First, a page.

your pet cat may not roar like a lion, but it clearly resembles one.
Other relationships are less obvious.
Interest Grabber continued
Section 15-3
1. On a sheet of paper, construct a table that has five columns and six
rows. In the columns, write the following heads: Animal Group,
Example, Legs, Fins, and Tail. Then, place the following animal groups
in their own row: Mammal, Bird, Fish, Amphibian, Reptile, and Insect.
2. Give one example for each group, and then fill in the information
for that example. For Legs, write in the number of legs that each
animal has. Do animals with fins have legs? Do animals with wings
have legs? If so, how many?
3. Can you tell from your table if a fish is more closely related to a bird
or to an amphibian? Explain your answer.
Section Outline
Section 15-3
15–3 Darwin Presents His Case
A. Publication of On the Origin of Species
B. Natural Variation and Artificial Selection
C. Evolution by Natural Selection
1. The Struggle for Existence
2. Survival of the Fittest
3. Descent With Modification
D. Evidence of Evolution
1. The Fossil Record
2. Geographic Distribution of Living Species
3. Homologous Body Structures
4. Similarities in Early Development
E. Summary of Darwin’s Theory
Words to know
Natural variation – differences among individuals of a
species (physical strength, resistance to disease, vision,
hearing, etc.)
Artificial selection – selection by humans for breeding of
useful traits from the natural variation among different
organisms (breed largest hogs, fastest horses)
Struggle for existence – members of each species
compete regularly to obtain food, living space, and other
necessities of life
Fitness – ability of an individual to survive and
reproduce in its specific environment (a result of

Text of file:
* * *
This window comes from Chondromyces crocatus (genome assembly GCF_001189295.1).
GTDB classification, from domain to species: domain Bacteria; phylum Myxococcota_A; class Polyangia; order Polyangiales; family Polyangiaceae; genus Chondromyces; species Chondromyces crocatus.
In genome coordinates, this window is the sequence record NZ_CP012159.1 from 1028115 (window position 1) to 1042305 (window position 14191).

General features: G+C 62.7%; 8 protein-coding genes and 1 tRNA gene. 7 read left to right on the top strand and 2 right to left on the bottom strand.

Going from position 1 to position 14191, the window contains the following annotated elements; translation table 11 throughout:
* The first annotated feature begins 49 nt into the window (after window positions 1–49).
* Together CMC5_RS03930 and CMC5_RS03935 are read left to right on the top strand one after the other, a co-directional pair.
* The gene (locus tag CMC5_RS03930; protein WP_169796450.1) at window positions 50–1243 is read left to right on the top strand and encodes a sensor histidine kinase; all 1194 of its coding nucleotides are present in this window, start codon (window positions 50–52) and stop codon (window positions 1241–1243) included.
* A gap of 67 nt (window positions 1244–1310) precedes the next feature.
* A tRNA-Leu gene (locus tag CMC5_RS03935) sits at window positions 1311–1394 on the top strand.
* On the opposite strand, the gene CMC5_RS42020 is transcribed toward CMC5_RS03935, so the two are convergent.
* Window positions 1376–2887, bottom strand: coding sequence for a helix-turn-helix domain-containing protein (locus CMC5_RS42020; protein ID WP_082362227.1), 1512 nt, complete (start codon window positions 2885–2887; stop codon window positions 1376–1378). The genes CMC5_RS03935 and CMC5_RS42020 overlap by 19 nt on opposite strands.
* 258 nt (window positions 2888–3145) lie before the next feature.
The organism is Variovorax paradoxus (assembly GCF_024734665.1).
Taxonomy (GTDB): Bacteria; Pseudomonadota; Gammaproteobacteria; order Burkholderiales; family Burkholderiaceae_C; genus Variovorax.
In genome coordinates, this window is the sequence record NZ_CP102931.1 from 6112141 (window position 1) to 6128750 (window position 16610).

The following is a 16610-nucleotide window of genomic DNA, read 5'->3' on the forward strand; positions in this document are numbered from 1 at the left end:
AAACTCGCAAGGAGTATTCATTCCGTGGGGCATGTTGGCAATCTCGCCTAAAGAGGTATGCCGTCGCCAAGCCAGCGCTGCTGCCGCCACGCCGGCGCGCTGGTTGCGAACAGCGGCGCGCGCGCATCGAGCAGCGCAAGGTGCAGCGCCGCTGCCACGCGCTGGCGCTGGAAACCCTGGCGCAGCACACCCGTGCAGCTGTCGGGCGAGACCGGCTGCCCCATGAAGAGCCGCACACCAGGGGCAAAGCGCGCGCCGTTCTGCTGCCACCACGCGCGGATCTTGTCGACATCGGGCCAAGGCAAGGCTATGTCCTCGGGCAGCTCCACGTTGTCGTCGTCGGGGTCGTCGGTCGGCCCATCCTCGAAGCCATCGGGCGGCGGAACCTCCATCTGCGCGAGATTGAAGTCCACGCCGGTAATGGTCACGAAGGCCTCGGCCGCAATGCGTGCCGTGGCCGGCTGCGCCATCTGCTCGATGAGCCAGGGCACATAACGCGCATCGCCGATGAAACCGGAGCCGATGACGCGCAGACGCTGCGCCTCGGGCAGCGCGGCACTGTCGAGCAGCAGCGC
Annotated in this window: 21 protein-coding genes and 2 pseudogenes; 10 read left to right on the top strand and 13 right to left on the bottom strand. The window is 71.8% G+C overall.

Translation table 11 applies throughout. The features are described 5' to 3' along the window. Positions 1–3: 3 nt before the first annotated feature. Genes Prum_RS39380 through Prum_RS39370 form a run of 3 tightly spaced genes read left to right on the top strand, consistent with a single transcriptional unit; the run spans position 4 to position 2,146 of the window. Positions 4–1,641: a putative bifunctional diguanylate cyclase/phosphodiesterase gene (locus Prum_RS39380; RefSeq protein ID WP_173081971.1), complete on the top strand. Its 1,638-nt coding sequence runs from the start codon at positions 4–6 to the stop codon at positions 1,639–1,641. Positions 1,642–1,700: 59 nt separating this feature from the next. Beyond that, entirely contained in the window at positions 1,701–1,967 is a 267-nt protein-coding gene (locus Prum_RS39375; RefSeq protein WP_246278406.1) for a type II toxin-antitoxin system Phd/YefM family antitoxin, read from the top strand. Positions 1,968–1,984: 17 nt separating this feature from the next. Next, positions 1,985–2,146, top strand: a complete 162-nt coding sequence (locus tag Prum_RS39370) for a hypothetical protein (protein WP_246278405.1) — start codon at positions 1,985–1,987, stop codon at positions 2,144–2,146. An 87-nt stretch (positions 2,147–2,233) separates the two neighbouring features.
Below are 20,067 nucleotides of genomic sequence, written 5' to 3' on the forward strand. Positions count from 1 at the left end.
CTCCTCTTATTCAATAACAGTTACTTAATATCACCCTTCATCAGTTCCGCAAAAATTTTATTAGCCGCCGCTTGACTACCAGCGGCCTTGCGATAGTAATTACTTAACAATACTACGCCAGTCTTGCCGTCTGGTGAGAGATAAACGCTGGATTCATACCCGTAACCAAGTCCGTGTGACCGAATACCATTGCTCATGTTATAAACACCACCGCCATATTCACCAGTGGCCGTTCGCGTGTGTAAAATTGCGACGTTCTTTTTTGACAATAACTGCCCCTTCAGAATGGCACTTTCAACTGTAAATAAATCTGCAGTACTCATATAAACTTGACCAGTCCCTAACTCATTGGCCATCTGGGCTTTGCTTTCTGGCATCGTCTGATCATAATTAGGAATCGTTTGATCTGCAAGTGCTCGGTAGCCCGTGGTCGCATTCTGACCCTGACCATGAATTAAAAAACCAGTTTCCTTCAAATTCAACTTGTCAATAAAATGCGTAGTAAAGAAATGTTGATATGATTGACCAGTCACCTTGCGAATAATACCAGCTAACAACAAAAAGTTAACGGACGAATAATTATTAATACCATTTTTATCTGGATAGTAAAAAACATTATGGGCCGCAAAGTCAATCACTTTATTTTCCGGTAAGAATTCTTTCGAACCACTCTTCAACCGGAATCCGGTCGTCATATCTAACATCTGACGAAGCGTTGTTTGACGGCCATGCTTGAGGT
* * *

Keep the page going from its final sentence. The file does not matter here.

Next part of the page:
Adaptation – any inherited characteristic that increases
an organism’s chance of survival (sharp quills, behavior
in which some animals live and hunt in groups)
Survival of the fittest – individuals best suited to their
environment survive and reproduce most successfully
Natural selection – survival of the fittest; over time, it
results in changes in the inherited characteristics of a
population (These changes increase a species’ fitness
in its environment.)
Descent with Modification – each living species has
descended, with changes, from other species over time;
implies common descent (structures, niches, habitats)
Evidence of Evolution
1. Fossil record (fossils from sequential layers of rock)
2. Geographic distribution of living species – common
mainland ancestors
3. Homologous body structures – structures that have
different mature forms but develop from the same
embryonic tissue; the greater the similarities among
homologous structures, the more recently particular
species last shared a common ancestor
Vestigial structures – traces of homologous structures
that do not affect the organism’s ability to survive
4. Similarities in early development (Embryos)
In their early stages of development, embryos of
chickens, turtles, and rats look similar
Concept Map
Section 15-3
Evidence of
The fossil record
distribution of
living species
body structures
in early
which is composed of
which indicates
which implies
which implies
remains of
Similar genes
Similar genes
Figure 15–14 Geographic Distribution
of Living Species
Section 15-3
Beaver and
Coypu and
Figure 15–15 Homologous Body
Section 15-3
Typical primitive fish
Summary of Darwin’s Theory
•Struggle for existence
•Survival of the fittest
•Descent with modification
•Natural selection
•Common ancestry